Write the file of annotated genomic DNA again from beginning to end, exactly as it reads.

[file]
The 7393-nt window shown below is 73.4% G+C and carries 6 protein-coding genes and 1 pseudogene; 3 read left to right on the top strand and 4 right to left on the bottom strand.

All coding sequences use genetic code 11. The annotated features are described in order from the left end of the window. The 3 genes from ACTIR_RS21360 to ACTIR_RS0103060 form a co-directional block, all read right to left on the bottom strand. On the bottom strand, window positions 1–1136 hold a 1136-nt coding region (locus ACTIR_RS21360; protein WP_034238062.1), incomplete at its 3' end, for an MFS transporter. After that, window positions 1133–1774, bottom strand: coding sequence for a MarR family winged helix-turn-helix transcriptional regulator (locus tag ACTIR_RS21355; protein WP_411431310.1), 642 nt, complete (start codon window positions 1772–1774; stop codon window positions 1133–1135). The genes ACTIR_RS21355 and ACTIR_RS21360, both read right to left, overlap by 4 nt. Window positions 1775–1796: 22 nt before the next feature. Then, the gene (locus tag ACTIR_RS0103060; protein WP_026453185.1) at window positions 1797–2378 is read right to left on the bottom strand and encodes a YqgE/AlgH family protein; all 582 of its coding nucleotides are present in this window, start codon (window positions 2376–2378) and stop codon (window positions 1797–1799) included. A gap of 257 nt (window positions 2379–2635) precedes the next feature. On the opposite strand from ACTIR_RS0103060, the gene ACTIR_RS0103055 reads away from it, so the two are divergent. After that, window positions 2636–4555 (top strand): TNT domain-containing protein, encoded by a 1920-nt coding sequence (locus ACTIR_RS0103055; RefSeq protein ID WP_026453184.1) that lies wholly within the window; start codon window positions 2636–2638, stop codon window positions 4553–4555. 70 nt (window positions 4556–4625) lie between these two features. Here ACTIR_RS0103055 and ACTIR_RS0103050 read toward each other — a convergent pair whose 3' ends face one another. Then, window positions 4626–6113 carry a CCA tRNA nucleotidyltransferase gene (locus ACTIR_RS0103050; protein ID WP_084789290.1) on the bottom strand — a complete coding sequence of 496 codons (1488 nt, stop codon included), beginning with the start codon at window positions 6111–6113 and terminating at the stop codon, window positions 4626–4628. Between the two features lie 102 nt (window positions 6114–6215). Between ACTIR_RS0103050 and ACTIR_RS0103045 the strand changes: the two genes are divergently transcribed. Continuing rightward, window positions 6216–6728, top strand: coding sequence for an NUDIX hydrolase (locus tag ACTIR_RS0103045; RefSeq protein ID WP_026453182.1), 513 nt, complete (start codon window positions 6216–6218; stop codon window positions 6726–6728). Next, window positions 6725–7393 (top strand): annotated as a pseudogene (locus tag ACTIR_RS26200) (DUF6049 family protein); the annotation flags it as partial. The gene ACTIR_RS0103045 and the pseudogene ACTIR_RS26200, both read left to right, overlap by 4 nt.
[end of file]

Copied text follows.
The 7393-nt window shown below is 73.4% G+C and carries 6 protein-coding genes and 1 pseudogene; 3 read left to right on the top strand and 4 right to left on the bottom strand.

All coding sequences use genetic code 11. The annotated features are described in order from the left end of the window. The 3 genes from ACTIR_RS21360 to ACTIR_RS0103060 form a co-directional block, all read right to left on the bottom strand. On the bottom strand, window positions 1–1136 hold a 1136-nt coding region (locus ACTIR_RS21360; protein WP_034238062.1), incomplete at its 3' end, for an MFS transporter. After that, window positions 1133–1774, bottom strand: coding sequence for a MarR family winged helix-turn-helix transcriptional regulator (locus tag ACTIR_RS21355; protein WP_411431310.1), 642 nt, complete (start codon window positions 1772–1774; stop codon window positions 1133–1135). The genes ACTIR_RS21355 and ACTIR_RS21360, both read right to left, overlap by 4 nt. Window positions 1775–1796: 22 nt before the next feature. Then, the gene (locus tag ACTIR_RS0103060; protein WP_026453185.1) at window positions 1797–2378 is read right to left on the bottom strand and encodes a YqgE/AlgH family protein; all 582 of its coding nucleotides are present in this window, start codon (window positions 2376–2378) and stop codon (window positions 1797–1799) included. A gap of 257 nt (window positions 2379–2635) precedes the next feature. On the opposite strand from ACTIR_RS0103060, the gene ACTIR_RS0103055 reads away from it, so the two are divergent. After that, window positions 2636–4555 (top strand): TNT domain-containing protein, encoded by a 1920-nt coding sequence (locus ACTIR_RS0103055; RefSeq protein ID WP_026453184.1) that lies wholly within the window; start codon window positions 2636–2638, stop codon window positions 4553–4555. 70 nt (window positions 4556–4625) lie between these two features. Here ACTIR_RS0103055 and ACTIR_RS0103050 read toward each other — a convergent pair whose 3' ends face one another. Then, window positions 4626–6113 carry a CCA tRNA nucleotidyltransferase gene (locus ACTIR_RS0103050; protein ID WP_084789290.1) on the bottom strand — a complete coding sequence of 496 codons (1488 nt, stop codon included), beginning with the start codon at window positions 6111–6113 and terminating at the stop codon, window positions 4626–4628. Between the two features lie 102 nt (window positions 6114–6215). Between ACTIR_RS0103050 and ACTIR_RS0103045 the strand changes: the two genes are divergently transcribed. Continuing rightward, window positions 6216–6728, top strand: coding sequence for an NUDIX hydrolase (locus tag ACTIR_RS0103045; RefSeq protein ID WP_026453182.1), 513 nt, complete (start codon window positions 6216–6218; stop codon window positions 6726–6728). Next, window positions 6725–7393 (top strand): annotated as a pseudogene (locus tag ACTIR_RS26200) (DUF6049 family protein); the annotation flags it as partial. The gene ACTIR_RS0103045 and the pseudogene ACTIR_RS26200, both read left to right, overlap by 4 nt.